In England, also, there were then the great fairs of Winchester and Stourbridge, and the fairs of Besancon and Lyons in France, and in each of those fairs a Court sat to administer speedy justice by the Law Merchant to the merchants who congregated in the fairs, and in case of doubt and difficulty to have that law declared on the basis of mercantile customs by the merchants who were present. You will find this Court mentioned in the old English law books as the Court Pepoudrous, so called because justice was administered "while the dust fell from the feet," so quick were the Courts supposed to be.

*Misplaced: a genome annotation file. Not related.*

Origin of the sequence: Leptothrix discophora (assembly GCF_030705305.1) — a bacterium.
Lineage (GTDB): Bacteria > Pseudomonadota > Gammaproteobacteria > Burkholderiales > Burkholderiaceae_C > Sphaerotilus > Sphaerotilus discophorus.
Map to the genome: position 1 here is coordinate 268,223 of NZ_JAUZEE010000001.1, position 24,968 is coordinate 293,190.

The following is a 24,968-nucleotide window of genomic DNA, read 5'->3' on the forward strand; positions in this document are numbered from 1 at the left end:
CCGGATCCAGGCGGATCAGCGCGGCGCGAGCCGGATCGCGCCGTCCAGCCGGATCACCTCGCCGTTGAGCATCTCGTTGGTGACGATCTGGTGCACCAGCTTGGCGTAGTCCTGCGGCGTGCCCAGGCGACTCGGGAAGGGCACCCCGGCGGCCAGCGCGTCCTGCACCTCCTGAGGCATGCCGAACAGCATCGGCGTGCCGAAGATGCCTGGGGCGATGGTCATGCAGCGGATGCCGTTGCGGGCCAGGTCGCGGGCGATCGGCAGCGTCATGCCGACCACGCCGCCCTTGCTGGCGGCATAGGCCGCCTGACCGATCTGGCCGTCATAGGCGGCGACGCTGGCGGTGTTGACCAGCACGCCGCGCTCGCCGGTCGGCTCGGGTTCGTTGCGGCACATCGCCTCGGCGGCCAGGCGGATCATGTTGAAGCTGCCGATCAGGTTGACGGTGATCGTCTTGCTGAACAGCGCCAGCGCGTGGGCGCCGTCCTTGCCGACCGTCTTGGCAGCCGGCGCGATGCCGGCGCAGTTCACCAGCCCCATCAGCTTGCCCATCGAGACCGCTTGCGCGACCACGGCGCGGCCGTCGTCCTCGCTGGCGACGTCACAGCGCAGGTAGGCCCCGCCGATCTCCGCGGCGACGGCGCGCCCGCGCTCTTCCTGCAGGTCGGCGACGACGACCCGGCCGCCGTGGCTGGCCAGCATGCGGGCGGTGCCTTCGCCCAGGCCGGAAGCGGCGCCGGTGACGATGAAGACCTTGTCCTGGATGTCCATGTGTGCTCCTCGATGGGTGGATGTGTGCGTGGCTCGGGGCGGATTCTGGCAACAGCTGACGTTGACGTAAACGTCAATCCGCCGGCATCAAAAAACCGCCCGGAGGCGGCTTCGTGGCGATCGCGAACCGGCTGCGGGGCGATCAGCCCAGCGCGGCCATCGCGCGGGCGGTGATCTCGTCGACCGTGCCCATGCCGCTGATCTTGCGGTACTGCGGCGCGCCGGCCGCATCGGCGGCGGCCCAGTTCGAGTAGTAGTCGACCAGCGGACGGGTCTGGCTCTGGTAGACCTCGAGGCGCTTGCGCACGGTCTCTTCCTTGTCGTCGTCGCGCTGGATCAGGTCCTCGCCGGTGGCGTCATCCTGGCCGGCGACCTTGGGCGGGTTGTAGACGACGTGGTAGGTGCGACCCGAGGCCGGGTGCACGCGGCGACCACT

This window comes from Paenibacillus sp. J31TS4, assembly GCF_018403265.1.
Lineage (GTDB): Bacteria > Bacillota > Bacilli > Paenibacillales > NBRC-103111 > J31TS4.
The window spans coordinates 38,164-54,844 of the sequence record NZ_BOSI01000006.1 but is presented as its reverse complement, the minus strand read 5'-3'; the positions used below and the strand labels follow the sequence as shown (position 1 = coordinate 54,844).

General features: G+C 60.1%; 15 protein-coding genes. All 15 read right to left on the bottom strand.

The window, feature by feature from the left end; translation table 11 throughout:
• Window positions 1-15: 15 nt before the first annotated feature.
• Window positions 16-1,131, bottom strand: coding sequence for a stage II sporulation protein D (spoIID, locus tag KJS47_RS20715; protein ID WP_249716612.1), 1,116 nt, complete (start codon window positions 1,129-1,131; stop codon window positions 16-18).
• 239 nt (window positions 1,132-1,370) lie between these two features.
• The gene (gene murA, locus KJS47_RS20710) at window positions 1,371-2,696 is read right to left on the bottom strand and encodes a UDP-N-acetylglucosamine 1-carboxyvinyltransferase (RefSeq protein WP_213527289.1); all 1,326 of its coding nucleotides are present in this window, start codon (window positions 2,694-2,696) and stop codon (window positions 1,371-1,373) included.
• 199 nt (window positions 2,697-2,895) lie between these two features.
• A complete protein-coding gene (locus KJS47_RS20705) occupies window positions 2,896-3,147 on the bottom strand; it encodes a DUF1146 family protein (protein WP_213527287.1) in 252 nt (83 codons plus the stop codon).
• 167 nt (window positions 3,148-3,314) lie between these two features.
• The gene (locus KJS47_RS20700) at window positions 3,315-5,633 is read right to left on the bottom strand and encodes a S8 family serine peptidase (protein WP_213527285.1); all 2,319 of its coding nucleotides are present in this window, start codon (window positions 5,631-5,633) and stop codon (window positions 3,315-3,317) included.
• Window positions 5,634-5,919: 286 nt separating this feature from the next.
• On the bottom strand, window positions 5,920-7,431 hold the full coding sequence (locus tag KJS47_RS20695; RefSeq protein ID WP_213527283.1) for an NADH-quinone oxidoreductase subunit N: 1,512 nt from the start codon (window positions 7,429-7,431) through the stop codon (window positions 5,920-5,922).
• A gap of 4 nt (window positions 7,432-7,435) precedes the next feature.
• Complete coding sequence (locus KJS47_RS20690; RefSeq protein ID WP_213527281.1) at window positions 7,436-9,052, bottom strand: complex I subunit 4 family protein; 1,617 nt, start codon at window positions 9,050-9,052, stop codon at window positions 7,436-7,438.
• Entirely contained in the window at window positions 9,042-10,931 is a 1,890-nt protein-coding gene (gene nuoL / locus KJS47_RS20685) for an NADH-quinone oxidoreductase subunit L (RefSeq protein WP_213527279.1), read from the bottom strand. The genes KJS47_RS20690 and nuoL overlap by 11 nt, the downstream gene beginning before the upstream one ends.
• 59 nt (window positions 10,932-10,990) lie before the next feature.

The Elements of Mercantile Law, T.E. Scrutton, 1891, p 7.